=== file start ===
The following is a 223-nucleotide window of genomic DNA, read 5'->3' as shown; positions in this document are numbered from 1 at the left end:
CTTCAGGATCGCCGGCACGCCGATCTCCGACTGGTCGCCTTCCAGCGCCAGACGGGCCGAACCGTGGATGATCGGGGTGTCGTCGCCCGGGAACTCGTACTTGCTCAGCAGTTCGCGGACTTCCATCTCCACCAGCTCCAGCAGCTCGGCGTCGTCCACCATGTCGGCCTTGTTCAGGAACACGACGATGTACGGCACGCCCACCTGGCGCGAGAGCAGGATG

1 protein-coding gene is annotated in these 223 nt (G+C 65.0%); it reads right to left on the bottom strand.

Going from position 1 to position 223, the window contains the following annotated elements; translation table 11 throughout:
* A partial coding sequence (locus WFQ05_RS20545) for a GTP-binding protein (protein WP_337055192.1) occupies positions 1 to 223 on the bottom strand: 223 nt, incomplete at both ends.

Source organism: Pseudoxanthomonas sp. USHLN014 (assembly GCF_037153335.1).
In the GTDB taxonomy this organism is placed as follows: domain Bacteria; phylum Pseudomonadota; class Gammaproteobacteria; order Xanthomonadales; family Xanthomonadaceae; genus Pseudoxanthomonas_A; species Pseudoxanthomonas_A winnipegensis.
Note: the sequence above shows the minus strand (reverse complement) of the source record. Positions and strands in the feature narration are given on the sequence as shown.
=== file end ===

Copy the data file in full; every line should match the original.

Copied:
The following is a 223-nucleotide window of genomic DNA, read 5'->3' as shown; positions in this document are numbered from 1 at the left end:
CTTCAGGATCGCCGGCACGCCGATCTCCGACTGGTCGCCTTCCAGCGCCAGACGGGCCGAACCGTGGATGATCGGGGTGTCGTCGCCCGGGAACTCGTACTTGCTCAGCAGTTCGCGGACTTCCATCTCCACCAGCTCCAGCAGCTCGGCGTCGTCCACCATGTCGGCCTTGTTCAGGAACACGACGATGTACGGCACGCCCACCTGGCGCGAGAGCAGGATG

1 protein-coding gene is annotated in these 223 nt (G+C 65.0%); it reads right to left on the bottom strand.

Going from position 1 to position 223, the window contains the following annotated elements; translation table 11 throughout:
* A partial coding sequence (locus WFQ05_RS20545) for a GTP-binding protein (protein WP_337055192.1) occupies positions 1 to 223 on the bottom strand: 223 nt, incomplete at both ends.

Source organism: Pseudoxanthomonas sp. USHLN014 (assembly GCF_037153335.1).
In the GTDB taxonomy this organism is placed as follows: domain Bacteria; phylum Pseudomonadota; class Gammaproteobacteria; order Xanthomonadales; family Xanthomonadaceae; genus Pseudoxanthomonas_A; species Pseudoxanthomonas_A winnipegensis.
Note: the sequence above shows the minus strand (reverse complement) of the source record. Positions and strands in the feature narration are given on the sequence as shown.